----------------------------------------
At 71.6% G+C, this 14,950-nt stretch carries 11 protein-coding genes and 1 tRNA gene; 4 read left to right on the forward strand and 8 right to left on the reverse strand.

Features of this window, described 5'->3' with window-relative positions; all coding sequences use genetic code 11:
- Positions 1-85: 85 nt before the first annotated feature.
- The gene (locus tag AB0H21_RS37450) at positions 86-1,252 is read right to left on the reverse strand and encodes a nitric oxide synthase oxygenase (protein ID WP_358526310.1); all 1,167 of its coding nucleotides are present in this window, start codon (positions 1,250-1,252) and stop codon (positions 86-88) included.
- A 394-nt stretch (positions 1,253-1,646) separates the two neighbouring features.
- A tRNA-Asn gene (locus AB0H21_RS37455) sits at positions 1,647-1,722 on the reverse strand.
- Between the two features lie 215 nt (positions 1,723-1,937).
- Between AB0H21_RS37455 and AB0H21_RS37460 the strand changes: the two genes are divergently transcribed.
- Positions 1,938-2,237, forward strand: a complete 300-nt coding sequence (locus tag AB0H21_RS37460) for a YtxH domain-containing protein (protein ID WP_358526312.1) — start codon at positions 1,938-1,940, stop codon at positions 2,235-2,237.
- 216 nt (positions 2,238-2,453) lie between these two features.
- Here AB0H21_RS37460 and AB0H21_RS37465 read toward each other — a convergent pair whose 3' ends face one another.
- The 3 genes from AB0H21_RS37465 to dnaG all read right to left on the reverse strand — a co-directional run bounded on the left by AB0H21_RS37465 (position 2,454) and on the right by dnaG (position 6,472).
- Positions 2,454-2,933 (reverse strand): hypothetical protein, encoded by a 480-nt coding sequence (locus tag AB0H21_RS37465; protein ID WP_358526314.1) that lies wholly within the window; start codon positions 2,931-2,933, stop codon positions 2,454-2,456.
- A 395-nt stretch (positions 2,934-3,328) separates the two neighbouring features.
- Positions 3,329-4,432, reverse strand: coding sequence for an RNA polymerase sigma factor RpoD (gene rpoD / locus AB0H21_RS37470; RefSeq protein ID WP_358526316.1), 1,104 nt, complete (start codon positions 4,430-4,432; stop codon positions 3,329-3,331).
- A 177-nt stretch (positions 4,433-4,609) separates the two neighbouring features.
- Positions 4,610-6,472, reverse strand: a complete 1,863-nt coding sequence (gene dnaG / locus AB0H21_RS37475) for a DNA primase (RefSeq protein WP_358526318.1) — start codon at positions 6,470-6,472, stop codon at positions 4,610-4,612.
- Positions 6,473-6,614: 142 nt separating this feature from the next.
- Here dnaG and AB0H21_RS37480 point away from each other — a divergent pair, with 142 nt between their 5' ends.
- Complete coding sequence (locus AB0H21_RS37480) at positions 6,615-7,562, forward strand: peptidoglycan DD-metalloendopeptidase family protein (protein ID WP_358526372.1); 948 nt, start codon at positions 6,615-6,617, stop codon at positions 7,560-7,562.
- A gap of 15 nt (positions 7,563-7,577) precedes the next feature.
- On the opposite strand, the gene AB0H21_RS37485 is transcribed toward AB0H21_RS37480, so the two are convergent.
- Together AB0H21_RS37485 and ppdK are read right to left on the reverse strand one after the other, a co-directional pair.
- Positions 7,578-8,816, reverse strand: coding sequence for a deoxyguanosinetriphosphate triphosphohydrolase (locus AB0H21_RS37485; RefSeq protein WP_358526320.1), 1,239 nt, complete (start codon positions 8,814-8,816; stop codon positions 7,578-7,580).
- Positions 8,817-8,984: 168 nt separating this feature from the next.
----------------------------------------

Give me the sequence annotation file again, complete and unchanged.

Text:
At 71.6% G+C, this 14,950-nt stretch carries 11 protein-coding genes and 1 tRNA gene; 4 read left to right on the forward strand and 8 right to left on the reverse strand.

Features of this window, described 5'->3' with window-relative positions; all coding sequences use genetic code 11:
- Positions 1-85: 85 nt before the first annotated feature.
- The gene (locus tag AB0H21_RS37450) at positions 86-1,252 is read right to left on the reverse strand and encodes a nitric oxide synthase oxygenase (protein ID WP_358526310.1); all 1,167 of its coding nucleotides are present in this window, start codon (positions 1,250-1,252) and stop codon (positions 86-88) included.
- A 394-nt stretch (positions 1,253-1,646) separates the two neighbouring features.
- A tRNA-Asn gene (locus AB0H21_RS37455) sits at positions 1,647-1,722 on the reverse strand.
- Between the two features lie 215 nt (positions 1,723-1,937).
- Between AB0H21_RS37455 and AB0H21_RS37460 the strand changes: the two genes are divergently transcribed.
- Positions 1,938-2,237, forward strand: a complete 300-nt coding sequence (locus tag AB0H21_RS37460) for a YtxH domain-containing protein (protein ID WP_358526312.1) — start codon at positions 1,938-1,940, stop codon at positions 2,235-2,237.
- 216 nt (positions 2,238-2,453) lie between these two features.
- Here AB0H21_RS37460 and AB0H21_RS37465 read toward each other — a convergent pair whose 3' ends face one another.
- The 3 genes from AB0H21_RS37465 to dnaG all read right to left on the reverse strand — a co-directional run bounded on the left by AB0H21_RS37465 (position 2,454) and on the right by dnaG (position 6,472).
- Positions 2,454-2,933 (reverse strand): hypothetical protein, encoded by a 480-nt coding sequence (locus tag AB0H21_RS37465; protein ID WP_358526314.1) that lies wholly within the window; start codon positions 2,931-2,933, stop codon positions 2,454-2,456.
- A 395-nt stretch (positions 2,934-3,328) separates the two neighbouring features.
- Positions 3,329-4,432, reverse strand: coding sequence for an RNA polymerase sigma factor RpoD (gene rpoD / locus AB0H21_RS37470; RefSeq protein ID WP_358526316.1), 1,104 nt, complete (start codon positions 4,430-4,432; stop codon positions 3,329-3,331).
- A 177-nt stretch (positions 4,433-4,609) separates the two neighbouring features.
- Positions 4,610-6,472, reverse strand: a complete 1,863-nt coding sequence (gene dnaG / locus AB0H21_RS37475) for a DNA primase (RefSeq protein WP_358526318.1) — start codon at positions 6,470-6,472, stop codon at positions 4,610-4,612.
- Positions 6,473-6,614: 142 nt separating this feature from the next.
- Here dnaG and AB0H21_RS37480 point away from each other — a divergent pair, with 142 nt between their 5' ends.
- Complete coding sequence (locus AB0H21_RS37480) at positions 6,615-7,562, forward strand: peptidoglycan DD-metalloendopeptidase family protein (protein ID WP_358526372.1); 948 nt, start codon at positions 6,615-6,617, stop codon at positions 7,560-7,562.
- A gap of 15 nt (positions 7,563-7,577) precedes the next feature.
- On the opposite strand, the gene AB0H21_RS37485 is transcribed toward AB0H21_RS37480, so the two are convergent.
- Together AB0H21_RS37485 and ppdK are read right to left on the reverse strand one after the other, a co-directional pair.
- Positions 7,578-8,816, reverse strand: coding sequence for a deoxyguanosinetriphosphate triphosphohydrolase (locus AB0H21_RS37485; RefSeq protein WP_358526320.1), 1,239 nt, complete (start codon positions 8,814-8,816; stop codon positions 7,578-7,580).
- Positions 8,817-8,984: 168 nt separating this feature from the next.